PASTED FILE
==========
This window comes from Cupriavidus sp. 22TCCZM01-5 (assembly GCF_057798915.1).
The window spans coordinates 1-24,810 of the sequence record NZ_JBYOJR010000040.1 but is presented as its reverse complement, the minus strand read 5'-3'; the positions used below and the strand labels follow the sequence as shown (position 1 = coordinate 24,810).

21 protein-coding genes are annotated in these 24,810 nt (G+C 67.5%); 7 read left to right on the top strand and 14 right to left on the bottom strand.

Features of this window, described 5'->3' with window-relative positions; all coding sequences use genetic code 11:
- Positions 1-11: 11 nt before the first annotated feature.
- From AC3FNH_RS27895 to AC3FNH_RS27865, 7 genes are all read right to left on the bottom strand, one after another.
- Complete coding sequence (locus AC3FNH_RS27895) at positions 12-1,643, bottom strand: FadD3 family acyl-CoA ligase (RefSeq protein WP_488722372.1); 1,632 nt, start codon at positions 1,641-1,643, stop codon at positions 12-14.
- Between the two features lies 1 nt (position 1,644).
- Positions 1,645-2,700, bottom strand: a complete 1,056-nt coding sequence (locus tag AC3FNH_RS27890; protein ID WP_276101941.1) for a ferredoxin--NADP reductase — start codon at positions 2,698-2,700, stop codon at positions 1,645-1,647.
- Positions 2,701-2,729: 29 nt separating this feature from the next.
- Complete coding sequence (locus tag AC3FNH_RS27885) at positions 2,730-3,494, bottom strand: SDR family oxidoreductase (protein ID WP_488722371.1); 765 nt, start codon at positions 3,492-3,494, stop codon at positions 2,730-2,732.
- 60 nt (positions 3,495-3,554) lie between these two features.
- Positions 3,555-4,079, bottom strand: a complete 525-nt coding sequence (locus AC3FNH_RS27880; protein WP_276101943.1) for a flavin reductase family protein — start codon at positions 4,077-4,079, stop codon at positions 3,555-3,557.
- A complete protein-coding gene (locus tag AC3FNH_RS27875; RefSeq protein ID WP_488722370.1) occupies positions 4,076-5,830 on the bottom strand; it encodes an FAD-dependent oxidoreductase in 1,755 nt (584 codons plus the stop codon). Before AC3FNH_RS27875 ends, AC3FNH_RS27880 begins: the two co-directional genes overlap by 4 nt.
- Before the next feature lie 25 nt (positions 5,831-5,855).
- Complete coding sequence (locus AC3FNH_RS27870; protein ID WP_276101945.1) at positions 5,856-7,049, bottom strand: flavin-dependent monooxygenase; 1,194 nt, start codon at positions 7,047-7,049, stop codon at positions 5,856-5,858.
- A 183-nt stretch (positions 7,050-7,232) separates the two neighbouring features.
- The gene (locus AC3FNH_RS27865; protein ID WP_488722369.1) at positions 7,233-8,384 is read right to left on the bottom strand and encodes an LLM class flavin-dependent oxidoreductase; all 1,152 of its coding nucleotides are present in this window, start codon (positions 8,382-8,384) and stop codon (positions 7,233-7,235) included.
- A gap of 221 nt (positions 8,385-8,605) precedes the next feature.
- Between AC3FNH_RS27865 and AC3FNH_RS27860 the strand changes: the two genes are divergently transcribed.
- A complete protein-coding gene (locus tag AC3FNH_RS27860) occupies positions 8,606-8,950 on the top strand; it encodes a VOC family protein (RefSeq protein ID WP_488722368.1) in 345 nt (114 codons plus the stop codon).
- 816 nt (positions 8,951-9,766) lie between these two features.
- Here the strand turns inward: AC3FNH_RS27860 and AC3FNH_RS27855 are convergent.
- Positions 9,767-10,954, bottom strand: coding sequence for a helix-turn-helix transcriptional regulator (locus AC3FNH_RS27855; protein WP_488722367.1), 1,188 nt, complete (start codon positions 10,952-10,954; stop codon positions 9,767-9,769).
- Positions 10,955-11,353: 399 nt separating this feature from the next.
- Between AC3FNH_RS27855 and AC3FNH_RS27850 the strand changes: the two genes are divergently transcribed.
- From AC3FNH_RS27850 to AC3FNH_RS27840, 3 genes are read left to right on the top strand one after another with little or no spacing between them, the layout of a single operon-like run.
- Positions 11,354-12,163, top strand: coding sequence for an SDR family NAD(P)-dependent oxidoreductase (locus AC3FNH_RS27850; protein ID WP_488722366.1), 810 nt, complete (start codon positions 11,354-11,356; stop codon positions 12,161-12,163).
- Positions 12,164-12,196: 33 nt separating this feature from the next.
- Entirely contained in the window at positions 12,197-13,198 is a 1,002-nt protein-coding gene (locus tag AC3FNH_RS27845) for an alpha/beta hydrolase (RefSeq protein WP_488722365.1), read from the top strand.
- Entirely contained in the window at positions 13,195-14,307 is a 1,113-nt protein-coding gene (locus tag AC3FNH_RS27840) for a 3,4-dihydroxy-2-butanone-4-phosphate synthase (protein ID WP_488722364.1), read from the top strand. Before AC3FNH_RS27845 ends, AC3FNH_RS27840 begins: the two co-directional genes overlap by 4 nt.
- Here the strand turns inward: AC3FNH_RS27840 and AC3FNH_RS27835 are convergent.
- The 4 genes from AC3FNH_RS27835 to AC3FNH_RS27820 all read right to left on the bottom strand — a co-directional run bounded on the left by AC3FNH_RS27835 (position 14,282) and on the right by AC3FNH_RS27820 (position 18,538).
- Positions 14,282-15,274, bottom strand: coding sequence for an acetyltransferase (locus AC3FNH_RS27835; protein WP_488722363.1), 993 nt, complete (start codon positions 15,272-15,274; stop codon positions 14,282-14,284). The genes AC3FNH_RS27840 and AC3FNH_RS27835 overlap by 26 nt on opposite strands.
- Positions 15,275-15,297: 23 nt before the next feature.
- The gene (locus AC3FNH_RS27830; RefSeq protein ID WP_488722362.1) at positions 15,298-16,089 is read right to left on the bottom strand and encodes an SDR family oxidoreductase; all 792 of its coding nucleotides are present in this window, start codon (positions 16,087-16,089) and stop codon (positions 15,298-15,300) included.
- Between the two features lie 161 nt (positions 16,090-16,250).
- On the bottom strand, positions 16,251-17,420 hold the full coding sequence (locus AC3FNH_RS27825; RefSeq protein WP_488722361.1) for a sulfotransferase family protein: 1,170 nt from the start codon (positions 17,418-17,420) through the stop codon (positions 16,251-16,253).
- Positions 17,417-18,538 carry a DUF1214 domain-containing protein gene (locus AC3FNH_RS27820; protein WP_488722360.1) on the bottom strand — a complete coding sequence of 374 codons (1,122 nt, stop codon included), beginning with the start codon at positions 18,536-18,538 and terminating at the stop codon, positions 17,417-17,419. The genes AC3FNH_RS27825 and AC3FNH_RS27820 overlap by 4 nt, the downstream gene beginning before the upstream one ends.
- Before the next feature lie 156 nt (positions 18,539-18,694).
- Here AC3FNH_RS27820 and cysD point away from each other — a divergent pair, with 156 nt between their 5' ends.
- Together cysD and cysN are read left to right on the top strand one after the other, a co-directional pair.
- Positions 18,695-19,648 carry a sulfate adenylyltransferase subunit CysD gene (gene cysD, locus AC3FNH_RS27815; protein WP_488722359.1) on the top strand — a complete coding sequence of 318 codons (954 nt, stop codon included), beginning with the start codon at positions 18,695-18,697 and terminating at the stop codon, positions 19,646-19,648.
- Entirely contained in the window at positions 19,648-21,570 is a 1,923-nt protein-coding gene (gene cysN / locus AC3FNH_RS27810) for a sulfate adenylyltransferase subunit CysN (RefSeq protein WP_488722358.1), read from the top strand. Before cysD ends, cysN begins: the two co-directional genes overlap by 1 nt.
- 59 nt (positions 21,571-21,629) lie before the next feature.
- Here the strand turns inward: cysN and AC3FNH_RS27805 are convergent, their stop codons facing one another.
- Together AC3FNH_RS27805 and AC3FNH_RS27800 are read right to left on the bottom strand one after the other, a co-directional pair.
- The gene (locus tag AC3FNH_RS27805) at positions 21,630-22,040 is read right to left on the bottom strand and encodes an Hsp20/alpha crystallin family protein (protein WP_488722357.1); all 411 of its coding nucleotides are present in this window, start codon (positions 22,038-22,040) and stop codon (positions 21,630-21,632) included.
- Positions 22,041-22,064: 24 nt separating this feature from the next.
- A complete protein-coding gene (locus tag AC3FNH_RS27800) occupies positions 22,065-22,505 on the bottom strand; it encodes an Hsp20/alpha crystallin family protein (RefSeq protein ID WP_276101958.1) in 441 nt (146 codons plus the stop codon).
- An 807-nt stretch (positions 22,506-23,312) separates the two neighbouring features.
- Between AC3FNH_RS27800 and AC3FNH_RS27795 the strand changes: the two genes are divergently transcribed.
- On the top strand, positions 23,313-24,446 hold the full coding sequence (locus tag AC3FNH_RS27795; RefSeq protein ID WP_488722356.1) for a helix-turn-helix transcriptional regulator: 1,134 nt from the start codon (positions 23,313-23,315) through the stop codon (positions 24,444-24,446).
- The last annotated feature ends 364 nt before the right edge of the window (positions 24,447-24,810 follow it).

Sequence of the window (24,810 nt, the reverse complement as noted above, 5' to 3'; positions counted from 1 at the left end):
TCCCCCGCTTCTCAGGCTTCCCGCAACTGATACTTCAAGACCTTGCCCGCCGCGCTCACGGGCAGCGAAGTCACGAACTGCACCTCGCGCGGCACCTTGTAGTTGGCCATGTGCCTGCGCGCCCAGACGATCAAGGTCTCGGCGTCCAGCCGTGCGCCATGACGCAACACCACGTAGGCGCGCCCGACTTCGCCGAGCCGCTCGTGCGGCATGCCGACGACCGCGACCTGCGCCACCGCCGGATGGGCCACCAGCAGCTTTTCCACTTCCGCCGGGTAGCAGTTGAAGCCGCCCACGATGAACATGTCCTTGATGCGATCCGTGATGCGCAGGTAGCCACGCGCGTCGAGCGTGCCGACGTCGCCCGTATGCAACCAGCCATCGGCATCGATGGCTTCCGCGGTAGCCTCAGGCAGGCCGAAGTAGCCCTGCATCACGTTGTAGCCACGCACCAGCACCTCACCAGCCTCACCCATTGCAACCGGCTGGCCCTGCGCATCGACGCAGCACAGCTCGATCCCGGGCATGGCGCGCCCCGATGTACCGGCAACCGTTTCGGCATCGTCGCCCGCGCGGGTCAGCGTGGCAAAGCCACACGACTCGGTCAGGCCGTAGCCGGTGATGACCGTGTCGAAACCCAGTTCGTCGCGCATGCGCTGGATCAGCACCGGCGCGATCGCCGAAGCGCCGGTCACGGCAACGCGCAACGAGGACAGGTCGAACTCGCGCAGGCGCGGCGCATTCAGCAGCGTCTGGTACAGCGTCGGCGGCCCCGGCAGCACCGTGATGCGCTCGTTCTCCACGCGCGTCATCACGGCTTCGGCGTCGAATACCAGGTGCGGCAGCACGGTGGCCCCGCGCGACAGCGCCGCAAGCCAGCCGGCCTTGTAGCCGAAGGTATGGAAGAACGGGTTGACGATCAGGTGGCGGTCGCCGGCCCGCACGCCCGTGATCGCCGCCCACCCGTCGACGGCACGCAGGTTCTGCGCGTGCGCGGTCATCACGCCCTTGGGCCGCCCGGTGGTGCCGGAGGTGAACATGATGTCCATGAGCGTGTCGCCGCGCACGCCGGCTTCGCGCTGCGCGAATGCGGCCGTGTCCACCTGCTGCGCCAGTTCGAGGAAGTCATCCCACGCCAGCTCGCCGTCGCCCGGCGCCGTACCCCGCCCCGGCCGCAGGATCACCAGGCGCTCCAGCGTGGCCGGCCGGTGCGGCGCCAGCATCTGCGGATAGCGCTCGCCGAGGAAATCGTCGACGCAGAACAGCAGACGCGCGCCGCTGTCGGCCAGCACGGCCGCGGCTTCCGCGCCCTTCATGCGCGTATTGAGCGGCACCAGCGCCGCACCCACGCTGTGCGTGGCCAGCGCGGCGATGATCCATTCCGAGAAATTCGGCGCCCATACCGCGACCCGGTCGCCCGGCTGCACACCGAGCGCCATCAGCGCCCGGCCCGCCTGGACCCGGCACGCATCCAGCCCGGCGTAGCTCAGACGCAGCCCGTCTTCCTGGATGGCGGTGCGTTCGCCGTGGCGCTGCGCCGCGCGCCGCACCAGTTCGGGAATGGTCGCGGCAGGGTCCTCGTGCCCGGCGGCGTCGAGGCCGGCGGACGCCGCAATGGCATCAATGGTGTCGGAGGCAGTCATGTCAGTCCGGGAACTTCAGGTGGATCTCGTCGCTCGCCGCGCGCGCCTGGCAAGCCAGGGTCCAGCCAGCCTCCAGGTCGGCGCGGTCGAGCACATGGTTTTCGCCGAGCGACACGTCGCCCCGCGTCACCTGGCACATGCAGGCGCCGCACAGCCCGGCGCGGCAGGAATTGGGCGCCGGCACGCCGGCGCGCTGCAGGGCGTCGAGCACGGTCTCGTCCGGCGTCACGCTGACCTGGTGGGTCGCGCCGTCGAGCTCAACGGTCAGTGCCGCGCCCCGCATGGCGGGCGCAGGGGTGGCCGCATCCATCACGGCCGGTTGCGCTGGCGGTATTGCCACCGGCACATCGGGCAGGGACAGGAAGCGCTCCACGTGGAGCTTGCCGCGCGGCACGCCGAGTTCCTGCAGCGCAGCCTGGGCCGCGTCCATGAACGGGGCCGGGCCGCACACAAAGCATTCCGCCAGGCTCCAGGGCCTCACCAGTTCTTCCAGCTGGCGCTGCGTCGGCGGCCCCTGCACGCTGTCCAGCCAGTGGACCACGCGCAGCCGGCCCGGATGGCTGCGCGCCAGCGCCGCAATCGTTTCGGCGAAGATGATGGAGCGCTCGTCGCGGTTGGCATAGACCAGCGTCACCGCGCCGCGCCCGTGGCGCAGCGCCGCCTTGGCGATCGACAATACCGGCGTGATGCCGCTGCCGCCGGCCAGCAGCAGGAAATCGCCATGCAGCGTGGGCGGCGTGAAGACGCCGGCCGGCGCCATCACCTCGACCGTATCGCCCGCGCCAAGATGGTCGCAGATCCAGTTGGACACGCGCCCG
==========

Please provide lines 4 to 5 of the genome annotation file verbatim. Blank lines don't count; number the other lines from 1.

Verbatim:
Features of this window, described 5'->3' with window-relative positions; all coding sequences use genetic code 11:
- Positions 1-11: 11 nt before the first annotated feature.